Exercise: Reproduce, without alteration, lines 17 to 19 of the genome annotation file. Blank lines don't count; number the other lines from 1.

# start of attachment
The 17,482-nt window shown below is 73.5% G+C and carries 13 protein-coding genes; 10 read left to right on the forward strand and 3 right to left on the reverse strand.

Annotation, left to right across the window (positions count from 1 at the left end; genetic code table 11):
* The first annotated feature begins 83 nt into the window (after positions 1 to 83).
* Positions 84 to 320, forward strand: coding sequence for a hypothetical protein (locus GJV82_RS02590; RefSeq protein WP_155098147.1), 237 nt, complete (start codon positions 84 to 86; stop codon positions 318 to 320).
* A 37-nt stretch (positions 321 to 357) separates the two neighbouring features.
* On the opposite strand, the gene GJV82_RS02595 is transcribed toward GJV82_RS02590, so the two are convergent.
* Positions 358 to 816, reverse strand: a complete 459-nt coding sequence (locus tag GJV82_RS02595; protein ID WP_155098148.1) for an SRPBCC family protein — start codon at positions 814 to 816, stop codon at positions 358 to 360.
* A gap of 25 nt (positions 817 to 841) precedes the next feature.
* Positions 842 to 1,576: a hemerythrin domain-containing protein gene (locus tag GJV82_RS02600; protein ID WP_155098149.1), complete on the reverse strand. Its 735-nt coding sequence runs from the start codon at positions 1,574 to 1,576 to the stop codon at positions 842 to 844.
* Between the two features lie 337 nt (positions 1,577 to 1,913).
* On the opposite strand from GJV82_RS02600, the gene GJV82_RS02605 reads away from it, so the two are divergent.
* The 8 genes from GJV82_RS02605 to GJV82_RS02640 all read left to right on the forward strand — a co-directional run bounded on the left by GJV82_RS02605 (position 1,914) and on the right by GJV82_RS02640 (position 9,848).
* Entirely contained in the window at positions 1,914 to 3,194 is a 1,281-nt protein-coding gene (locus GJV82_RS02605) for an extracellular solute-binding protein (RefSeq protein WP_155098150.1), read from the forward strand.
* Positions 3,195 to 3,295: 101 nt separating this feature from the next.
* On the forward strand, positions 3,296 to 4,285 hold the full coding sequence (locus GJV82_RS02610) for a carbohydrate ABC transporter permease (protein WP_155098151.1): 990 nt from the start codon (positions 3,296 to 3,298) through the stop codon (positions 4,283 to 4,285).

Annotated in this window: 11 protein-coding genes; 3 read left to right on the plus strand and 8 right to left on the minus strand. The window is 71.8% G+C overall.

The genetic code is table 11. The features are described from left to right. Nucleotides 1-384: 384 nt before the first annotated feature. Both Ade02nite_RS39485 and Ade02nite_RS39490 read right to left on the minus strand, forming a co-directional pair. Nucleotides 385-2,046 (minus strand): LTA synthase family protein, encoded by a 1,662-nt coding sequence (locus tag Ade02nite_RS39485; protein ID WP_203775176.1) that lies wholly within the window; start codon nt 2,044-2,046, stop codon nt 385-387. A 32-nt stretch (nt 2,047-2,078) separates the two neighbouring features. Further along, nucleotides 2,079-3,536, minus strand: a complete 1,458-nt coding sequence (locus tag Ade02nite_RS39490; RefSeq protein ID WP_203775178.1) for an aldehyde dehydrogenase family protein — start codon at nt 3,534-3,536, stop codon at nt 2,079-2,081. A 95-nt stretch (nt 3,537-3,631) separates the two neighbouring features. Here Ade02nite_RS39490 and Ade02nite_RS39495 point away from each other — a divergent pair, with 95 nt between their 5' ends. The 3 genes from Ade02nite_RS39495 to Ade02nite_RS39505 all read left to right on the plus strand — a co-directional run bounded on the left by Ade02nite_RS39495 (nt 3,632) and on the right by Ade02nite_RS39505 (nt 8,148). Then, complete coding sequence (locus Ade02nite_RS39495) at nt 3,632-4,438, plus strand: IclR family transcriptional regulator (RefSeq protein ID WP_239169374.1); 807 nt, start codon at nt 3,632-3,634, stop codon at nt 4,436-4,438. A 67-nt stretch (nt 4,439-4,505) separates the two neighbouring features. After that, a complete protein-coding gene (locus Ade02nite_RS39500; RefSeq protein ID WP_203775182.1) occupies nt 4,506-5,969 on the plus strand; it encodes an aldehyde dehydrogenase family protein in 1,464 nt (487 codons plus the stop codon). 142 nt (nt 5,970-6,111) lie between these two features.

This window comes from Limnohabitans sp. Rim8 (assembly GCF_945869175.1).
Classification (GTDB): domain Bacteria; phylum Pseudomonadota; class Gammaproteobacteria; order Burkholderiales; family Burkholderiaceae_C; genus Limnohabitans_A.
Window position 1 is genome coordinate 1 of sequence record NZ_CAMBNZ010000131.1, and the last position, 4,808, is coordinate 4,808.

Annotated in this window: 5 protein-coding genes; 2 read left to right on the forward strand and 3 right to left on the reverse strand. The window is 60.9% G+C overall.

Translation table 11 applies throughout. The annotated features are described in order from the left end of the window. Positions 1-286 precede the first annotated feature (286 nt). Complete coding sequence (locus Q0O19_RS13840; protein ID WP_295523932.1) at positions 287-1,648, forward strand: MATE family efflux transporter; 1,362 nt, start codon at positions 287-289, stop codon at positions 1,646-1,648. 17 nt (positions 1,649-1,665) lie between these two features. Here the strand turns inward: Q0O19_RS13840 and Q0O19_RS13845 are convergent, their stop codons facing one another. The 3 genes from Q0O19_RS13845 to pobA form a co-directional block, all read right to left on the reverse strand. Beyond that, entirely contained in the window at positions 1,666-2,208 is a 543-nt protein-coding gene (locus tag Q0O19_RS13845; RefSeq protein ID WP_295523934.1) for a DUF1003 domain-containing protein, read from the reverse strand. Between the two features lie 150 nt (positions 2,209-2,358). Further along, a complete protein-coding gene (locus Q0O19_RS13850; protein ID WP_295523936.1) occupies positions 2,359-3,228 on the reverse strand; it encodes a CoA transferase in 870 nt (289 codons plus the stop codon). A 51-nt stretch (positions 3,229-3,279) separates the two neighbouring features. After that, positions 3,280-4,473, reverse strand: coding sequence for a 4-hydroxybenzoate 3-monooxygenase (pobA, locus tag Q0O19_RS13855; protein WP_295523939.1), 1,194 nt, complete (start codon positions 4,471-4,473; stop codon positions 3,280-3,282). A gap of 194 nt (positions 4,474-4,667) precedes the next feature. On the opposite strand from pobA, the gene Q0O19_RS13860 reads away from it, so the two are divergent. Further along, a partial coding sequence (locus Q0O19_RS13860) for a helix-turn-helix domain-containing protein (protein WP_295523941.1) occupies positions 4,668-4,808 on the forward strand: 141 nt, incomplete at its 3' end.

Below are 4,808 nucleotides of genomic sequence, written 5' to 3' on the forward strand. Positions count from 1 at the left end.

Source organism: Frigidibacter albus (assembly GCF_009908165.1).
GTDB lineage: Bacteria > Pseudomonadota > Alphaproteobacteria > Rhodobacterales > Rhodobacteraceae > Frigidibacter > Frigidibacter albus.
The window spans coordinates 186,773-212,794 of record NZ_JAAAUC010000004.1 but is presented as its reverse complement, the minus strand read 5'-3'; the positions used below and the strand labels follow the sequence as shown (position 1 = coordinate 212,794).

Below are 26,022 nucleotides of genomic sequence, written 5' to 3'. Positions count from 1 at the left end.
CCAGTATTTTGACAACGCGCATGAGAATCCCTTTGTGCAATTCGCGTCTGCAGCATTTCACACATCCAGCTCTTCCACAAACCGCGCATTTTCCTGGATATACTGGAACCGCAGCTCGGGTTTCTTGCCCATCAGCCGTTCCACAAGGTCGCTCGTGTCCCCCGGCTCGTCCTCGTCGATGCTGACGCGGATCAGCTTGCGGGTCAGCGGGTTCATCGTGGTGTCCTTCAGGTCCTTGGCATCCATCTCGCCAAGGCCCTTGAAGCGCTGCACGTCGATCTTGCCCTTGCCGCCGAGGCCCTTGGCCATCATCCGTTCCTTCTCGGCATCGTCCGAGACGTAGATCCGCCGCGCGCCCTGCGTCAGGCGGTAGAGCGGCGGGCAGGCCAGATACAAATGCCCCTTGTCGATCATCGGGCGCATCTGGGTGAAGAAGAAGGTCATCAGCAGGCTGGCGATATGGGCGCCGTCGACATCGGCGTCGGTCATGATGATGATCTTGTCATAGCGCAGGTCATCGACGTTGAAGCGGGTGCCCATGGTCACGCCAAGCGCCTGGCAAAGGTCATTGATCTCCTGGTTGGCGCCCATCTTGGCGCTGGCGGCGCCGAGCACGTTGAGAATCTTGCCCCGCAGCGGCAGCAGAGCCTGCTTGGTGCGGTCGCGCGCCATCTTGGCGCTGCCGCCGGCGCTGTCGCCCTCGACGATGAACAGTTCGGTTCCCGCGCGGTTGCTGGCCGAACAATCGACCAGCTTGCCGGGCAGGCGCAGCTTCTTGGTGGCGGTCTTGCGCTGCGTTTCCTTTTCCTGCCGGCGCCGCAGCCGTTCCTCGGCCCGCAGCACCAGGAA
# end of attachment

The genetic code is table 11. The features are described from left to right. Nucleotides 1-384: 384 nt before the first annotated feature. Both Ade02nite_RS39485 and Ade02nite_RS39490 read right to left on the minus strand, forming a co-directional pair. Nucleotides 385-2,046 (minus strand): LTA synthase family protein, encoded by a 1,662-nt coding sequence (locus tag Ade02nite_RS39485; protein ID WP_203775176.1) that lies wholly within the window; start codon nt 2,044-2,046, stop codon nt 385-387. A 32-nt stretch (nt 2,047-2,078) separates the two neighbouring features. Further along, nucleotides 2,079-3,536, minus strand: a complete 1,458-nt coding sequence (locus tag Ade02nite_RS39490; RefSeq protein ID WP_203775178.1) for an aldehyde dehydrogenase family protein — start codon at nt 3,534-3,536, stop codon at nt 2,079-2,081. A 95-nt stretch (nt 3,537-3,631) separates the two neighbouring features. Here Ade02nite_RS39490 and Ade02nite_RS39495 point away from each other — a divergent pair, with 95 nt between their 5' ends. The 3 genes from Ade02nite_RS39495 to Ade02nite_RS39505 all read left to right on the plus strand — a co-directional run bounded on the left by Ade02nite_RS39495 (nt 3,632) and on the right by Ade02nite_RS39505 (nt 8,148). Then, complete coding sequence (locus Ade02nite_RS39495) at nt 3,632-4,438, plus strand: IclR family transcriptional regulator (RefSeq protein ID WP_239169374.1); 807 nt, start codon at nt 3,632-3,634, stop codon at nt 4,436-4,438. A 67-nt stretch (nt 4,439-4,505) separates the two neighbouring features. After that, a complete protein-coding gene (locus Ade02nite_RS39500; RefSeq protein ID WP_203775182.1) occupies nt 4,506-5,969 on the plus strand; it encodes an aldehyde dehydrogenase family protein in 1,464 nt (487 codons plus the stop codon). 142 nt (nt 5,970-6,111) lie between these two features.

This window comes from Limnohabitans sp. Rim8 (assembly GCF_945869175.1).
Classification (GTDB): domain Bacteria; phylum Pseudomonadota; class Gammaproteobacteria; order Burkholderiales; family Burkholderiaceae_C; genus Limnohabitans_A.